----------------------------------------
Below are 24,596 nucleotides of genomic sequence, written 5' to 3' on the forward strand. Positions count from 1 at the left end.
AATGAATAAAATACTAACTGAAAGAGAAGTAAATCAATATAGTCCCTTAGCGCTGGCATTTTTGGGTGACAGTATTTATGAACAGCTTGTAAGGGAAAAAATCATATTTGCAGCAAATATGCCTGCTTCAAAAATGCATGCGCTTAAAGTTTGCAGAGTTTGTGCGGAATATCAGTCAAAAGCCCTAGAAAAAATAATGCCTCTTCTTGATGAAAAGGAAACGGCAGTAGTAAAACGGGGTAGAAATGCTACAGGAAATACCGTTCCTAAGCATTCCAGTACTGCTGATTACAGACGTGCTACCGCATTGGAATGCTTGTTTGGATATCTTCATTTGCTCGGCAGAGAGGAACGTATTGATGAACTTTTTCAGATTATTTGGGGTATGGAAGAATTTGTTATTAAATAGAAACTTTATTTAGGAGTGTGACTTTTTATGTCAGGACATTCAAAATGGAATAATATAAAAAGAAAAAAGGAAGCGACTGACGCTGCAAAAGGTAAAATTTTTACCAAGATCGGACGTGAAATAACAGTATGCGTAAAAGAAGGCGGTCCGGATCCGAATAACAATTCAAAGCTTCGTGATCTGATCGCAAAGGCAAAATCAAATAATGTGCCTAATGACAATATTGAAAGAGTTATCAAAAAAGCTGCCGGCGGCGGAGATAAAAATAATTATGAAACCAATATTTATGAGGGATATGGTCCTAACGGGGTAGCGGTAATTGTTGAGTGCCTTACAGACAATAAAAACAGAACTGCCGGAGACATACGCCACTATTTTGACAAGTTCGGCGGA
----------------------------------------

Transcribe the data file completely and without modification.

Below are 24,596 nucleotides of genomic sequence, written 5' to 3' on the forward strand. Positions count from 1 at the left end.
AATGAATAAAATACTAACTGAAAGAGAAGTAAATCAATATAGTCCCTTAGCGCTGGCATTTTTGGGTGACAGTATTTATGAACAGCTTGTAAGGGAAAAAATCATATTTGCAGCAAATATGCCTGCTTCAAAAATGCATGCGCTTAAAGTTTGCAGAGTTTGTGCGGAATATCAGTCAAAAGCCCTAGAAAAAATAATGCCTCTTCTTGATGAAAAGGAAACGGCAGTAGTAAAACGGGGTAGAAATGCTACAGGAAATACCGTTCCTAAGCATTCCAGTACTGCTGATTACAGACGTGCTACCGCATTGGAATGCTTGTTTGGATATCTTCATTTGCTCGGCAGAGAGGAACGTATTGATGAACTTTTTCAGATTATTTGGGGTATGGAAGAATTTGTTATTAAATAGAAACTTTATTTAGGAGTGTGACTTTTTATGTCAGGACATTCAAAATGGAATAATATAAAAAGAAAAAAGGAAGCGACTGACGCTGCAAAAGGTAAAATTTTTACCAAGATCGGACGTGAAATAACAGTATGCGTAAAAGAAGGCGGTCCGGATCCGAATAACAATTCAAAGCTTCGTGATCTGATCGCAAAGGCAAAATCAAATAATGTGCCTAATGACAATATTGAAAGAGTTATCAAAAAAGCTGCCGGCGGCGGAGATAAAAATAATTATGAAACCAATATTTATGAGGGATATGGTCCTAACGGGGTAGCGGTAATTGTTGAGTGCCTTACAGACAATAAAAACAGAACTGCCGGAGACATACGCCACTATTTTGACAAGTTCGGCGGA